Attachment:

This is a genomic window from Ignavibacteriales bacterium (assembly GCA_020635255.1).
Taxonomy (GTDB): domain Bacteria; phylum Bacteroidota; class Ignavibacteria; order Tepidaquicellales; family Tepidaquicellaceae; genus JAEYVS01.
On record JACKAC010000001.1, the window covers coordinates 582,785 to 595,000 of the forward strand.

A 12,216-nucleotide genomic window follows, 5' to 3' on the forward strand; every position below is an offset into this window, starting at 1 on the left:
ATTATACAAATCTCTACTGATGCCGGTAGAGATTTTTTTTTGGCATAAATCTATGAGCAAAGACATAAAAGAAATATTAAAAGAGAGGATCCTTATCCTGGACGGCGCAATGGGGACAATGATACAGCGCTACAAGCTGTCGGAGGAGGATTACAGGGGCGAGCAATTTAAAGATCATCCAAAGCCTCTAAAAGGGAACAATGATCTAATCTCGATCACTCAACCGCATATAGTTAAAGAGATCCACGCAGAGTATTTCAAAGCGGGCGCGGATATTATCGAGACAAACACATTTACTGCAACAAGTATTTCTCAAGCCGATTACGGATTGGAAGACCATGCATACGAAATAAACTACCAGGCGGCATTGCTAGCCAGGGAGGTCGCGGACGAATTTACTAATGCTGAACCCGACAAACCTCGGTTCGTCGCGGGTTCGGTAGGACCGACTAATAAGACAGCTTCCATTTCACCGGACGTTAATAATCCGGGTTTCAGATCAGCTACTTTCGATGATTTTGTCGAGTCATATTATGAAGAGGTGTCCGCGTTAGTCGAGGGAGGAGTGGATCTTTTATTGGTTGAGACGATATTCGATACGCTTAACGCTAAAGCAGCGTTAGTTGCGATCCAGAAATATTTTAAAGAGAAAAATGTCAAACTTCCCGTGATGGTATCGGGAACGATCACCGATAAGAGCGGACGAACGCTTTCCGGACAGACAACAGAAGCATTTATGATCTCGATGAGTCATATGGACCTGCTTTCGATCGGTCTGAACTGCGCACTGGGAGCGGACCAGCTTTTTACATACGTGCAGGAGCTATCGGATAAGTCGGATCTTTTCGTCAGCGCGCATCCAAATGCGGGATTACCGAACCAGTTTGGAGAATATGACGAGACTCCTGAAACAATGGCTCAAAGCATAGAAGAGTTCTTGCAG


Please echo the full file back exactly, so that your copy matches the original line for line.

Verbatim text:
This is a genomic window from Ignavibacteriales bacterium (assembly GCA_020635255.1).
Taxonomy (GTDB): domain Bacteria; phylum Bacteroidota; class Ignavibacteria; order Tepidaquicellales; family Tepidaquicellaceae; genus JAEYVS01.
On record JACKAC010000001.1, the window covers coordinates 582,785 to 595,000 of the forward strand.

A 12,216-nucleotide genomic window follows, 5' to 3' on the forward strand; every position below is an offset into this window, starting at 1 on the left:
ATTATACAAATCTCTACTGATGCCGGTAGAGATTTTTTTTTGGCATAAATCTATGAGCAAAGACATAAAAGAAATATTAAAAGAGAGGATCCTTATCCTGGACGGCGCAATGGGGACAATGATACAGCGCTACAAGCTGTCGGAGGAGGATTACAGGGGCGAGCAATTTAAAGATCATCCAAAGCCTCTAAAAGGGAACAATGATCTAATCTCGATCACTCAACCGCATATAGTTAAAGAGATCCACGCAGAGTATTTCAAAGCGGGCGCGGATATTATCGAGACAAACACATTTACTGCAACAAGTATTTCTCAAGCCGATTACGGATTGGAAGACCATGCATACGAAATAAACTACCAGGCGGCATTGCTAGCCAGGGAGGTCGCGGACGAATTTACTAATGCTGAACCCGACAAACCTCGGTTCGTCGCGGGTTCGGTAGGACCGACTAATAAGACAGCTTCCATTTCACCGGACGTTAATAATCCGGGTTTCAGATCAGCTACTTTCGATGATTTTGTCGAGTCATATTATGAAGAGGTGTCCGCGTTAGTCGAGGGAGGAGTGGATCTTTTATTGGTTGAGACGATATTCGATACGCTTAACGCTAAAGCAGCGTTAGTTGCGATCCAGAAATATTTTAAAGAGAAAAATGTCAAACTTCCCGTGATGGTATCGGGAACGATCACCGATAAGAGCGGACGAACGCTTTCCGGACAGACAACAGAAGCATTTATGATCTCGATGAGTCATATGGACCTGCTTTCGATCGGTCTGAACTGCGCACTGGGAGCGGACCAGCTTTTTACATACGTGCAGGAGCTATCGGATAAGTCGGATCTTTTCGTCAGCGCGCATCCAAATGCGGGATTACCGAACCAGTTTGGAGAATATGACGAGACTCCTGAAACAATGGCTCAAAGCATAGAAGAGTTCTTGCAG